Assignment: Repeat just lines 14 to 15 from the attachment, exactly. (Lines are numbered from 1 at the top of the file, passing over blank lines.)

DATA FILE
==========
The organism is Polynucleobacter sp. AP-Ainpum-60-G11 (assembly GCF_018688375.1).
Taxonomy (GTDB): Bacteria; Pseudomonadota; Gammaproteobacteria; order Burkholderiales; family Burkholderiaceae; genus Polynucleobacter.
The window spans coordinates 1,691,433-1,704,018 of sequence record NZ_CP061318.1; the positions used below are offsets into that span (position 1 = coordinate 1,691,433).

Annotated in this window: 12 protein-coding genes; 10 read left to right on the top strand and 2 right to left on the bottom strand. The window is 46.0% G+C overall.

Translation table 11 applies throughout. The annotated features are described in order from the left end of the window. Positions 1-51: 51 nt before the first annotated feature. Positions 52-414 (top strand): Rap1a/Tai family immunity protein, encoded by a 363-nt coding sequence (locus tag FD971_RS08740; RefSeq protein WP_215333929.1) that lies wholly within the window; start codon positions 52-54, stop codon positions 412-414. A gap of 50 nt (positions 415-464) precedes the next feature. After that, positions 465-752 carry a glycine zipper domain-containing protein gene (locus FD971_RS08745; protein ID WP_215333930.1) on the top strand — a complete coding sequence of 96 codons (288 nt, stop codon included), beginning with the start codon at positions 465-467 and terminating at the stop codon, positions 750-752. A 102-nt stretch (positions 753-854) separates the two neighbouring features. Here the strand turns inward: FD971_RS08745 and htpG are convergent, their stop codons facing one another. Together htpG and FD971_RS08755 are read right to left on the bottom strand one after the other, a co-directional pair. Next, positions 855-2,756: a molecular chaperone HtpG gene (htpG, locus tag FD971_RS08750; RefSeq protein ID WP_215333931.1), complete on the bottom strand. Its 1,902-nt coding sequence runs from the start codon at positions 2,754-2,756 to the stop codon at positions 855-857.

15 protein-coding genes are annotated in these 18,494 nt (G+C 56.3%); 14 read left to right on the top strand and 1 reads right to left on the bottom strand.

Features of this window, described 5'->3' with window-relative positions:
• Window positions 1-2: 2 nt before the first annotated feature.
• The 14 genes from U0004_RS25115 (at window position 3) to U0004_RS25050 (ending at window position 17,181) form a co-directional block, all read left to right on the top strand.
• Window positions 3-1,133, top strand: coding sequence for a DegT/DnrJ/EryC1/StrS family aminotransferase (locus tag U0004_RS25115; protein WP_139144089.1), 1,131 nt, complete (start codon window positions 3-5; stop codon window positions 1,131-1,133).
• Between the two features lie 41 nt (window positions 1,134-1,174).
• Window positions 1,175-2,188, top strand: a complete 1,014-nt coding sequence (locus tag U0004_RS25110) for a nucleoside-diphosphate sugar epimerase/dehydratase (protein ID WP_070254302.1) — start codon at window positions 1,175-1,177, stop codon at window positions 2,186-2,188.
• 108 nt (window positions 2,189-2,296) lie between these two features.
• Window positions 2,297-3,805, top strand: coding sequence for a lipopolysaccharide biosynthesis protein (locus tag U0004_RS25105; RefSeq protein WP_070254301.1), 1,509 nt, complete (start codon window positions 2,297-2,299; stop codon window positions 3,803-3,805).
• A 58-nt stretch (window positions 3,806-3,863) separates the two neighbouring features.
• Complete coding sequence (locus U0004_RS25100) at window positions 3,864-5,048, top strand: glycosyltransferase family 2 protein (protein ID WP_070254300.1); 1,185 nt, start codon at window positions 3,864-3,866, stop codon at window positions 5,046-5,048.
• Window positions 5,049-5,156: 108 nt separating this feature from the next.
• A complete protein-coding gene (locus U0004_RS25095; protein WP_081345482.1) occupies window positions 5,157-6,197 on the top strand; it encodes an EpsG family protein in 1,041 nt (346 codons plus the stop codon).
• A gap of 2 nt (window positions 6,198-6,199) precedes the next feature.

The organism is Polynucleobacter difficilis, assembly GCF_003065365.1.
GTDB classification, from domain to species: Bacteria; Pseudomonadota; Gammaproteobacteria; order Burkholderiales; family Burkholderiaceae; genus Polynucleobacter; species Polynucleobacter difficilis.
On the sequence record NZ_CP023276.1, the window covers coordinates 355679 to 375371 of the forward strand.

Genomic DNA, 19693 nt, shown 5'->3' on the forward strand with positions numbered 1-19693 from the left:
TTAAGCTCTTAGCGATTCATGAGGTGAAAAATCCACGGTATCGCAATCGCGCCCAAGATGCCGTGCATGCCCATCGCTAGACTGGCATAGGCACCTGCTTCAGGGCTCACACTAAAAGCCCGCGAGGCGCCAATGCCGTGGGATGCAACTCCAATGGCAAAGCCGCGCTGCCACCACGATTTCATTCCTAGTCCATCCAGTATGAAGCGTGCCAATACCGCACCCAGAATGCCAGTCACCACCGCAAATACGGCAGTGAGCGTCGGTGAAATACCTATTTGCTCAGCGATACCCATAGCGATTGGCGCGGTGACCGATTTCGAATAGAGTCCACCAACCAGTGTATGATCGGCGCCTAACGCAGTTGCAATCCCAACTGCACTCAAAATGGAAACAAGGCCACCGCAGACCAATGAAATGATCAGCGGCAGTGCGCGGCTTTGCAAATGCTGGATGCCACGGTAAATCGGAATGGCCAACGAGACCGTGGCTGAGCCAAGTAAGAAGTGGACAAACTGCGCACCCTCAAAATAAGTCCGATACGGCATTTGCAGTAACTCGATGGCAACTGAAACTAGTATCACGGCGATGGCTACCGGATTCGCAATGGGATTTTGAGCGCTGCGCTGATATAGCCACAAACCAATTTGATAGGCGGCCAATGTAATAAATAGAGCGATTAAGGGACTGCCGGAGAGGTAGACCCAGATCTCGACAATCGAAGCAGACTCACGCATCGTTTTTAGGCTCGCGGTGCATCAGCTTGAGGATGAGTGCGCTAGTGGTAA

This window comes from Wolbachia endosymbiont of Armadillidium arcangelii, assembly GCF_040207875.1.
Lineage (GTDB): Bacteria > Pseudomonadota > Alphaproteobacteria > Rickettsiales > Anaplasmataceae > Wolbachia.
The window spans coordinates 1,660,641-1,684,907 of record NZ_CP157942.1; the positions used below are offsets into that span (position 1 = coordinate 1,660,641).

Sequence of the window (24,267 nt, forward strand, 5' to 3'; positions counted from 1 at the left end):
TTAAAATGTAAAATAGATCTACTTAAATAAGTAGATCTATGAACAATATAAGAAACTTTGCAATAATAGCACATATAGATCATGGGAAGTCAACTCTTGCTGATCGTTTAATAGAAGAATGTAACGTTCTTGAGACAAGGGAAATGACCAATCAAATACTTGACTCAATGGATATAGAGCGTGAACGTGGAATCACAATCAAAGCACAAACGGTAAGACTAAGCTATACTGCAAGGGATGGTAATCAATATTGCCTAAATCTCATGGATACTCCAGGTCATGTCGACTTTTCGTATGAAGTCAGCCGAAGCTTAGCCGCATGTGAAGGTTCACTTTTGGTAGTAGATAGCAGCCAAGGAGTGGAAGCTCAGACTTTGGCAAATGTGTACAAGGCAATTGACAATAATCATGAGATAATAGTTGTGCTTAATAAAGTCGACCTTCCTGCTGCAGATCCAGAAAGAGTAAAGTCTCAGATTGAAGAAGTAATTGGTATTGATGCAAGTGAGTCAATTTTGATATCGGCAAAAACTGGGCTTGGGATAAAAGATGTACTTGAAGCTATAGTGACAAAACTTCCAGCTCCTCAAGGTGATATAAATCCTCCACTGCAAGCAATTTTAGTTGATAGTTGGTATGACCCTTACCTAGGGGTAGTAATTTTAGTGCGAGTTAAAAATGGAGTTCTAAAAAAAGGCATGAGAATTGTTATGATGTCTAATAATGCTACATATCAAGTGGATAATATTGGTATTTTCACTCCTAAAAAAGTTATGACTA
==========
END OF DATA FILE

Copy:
• Window positions 2,297-3,805, top strand: coding sequence for a lipopolysaccharide biosynthesis protein (locus tag U0004_RS25105; RefSeq protein WP_070254301.1), 1,509 nt, complete (start codon window positions 2,297-2,299; stop codon window positions 3,803-3,805).
• A 58-nt stretch (window positions 3,806-3,863) separates the two neighbouring features.